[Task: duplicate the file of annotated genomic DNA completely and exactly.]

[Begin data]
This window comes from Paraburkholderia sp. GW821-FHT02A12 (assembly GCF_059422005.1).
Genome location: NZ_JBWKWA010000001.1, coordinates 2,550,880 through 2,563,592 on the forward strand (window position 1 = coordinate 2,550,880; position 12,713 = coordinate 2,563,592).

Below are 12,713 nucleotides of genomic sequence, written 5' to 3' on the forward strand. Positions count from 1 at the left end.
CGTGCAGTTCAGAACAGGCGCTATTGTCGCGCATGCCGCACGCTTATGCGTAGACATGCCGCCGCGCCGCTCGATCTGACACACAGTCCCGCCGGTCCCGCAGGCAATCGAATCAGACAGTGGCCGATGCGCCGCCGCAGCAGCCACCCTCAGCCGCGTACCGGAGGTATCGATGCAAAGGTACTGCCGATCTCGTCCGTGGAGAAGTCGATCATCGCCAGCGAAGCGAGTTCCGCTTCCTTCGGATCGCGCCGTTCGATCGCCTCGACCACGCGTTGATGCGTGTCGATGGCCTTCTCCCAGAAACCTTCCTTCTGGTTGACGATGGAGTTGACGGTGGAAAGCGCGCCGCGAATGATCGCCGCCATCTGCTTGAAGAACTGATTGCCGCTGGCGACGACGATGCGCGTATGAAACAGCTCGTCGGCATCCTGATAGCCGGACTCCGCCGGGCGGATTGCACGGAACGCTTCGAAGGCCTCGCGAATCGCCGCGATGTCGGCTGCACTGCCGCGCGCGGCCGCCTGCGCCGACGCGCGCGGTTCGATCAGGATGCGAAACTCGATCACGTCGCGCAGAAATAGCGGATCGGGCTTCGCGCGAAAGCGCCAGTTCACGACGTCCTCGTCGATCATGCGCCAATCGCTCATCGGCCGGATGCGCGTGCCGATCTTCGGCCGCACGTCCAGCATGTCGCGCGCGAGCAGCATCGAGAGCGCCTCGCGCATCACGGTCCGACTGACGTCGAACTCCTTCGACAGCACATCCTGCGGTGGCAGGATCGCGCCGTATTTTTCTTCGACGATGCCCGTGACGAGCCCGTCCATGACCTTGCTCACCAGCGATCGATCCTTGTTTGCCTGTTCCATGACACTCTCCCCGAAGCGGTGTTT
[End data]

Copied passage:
This window comes from Paraburkholderia sp. GW821-FHT02A12 (assembly GCF_059422005.1).
Genome location: NZ_JBWKWA010000001.1, coordinates 2,550,880 through 2,563,592 on the forward strand (window position 1 = coordinate 2,550,880; position 12,713 = coordinate 2,563,592).

Below are 12,713 nucleotides of genomic sequence, written 5' to 3' on the forward strand. Positions count from 1 at the left end.
CGTGCAGTTCAGAACAGGCGCTATTGTCGCGCATGCCGCACGCTTATGCGTAGACATGCCGCCGCGCCGCTCGATCTGACACACAGTCCCGCCGGTCCCGCAGGCAATCGAATCAGACAGTGGCCGATGCGCCGCCGCAGCAGCCACCCTCAGCCGCGTACCGGAGGTATCGATGCAAAGGTACTGCCGATCTCGTCCGTGGAGAAGTCGATCATCGCCAGCGAAGCGAGTTCCGCTTCCTTCGGATCGCGCCGTTCGATCGCCTCGACCACGCGTTGATGCGTGTCGATGGCCTTCTCCCAGAAACCTTCCTTCTGGTTGACGATGGAGTTGACGGTGGAAAGCGCGCCGCGAATGATCGCCGCCATCTGCTTGAAGAACTGATTGCCGCTGGCGACGACGATGCGCGTATGAAACAGCTCGTCGGCATCCTGATAGCCGGACTCCGCCGGGCGGATTGCACGGAACGCTTCGAAGGCCTCGCGAATCGCCGCGATGTCGGCTGCACTGCCGCGCGCGGCCGCCTGCGCCGACGCGCGCGGTTCGATCAGGATGCGAAACTCGATCACGTCGCGCAGAAATAGCGGATCGGGCTTCGCGCGAAAGCGCCAGTTCACGACGTCCTCGTCGATCATGCGCCAATCGCTCATCGGCCGGATGCGCGTGCCGATCTTCGGCCGCACGTCCAGCATGTCGCGCGCGAGCAGCATCGAGAGCGCCTCGCGCATCACGGTCCGACTGACGTCGAACTCCTTCGACAGCACATCCTGCGGTGGCAGGATCGCGCCGTATTTTTCTTCGACGATGCCCGTGACGAGCCCGTCCATGACCTTGCTCACCAGCGATCGATCCTTGTTTGCCTGTTCCATGACACTCTCCCCGAAGCGGTGTTT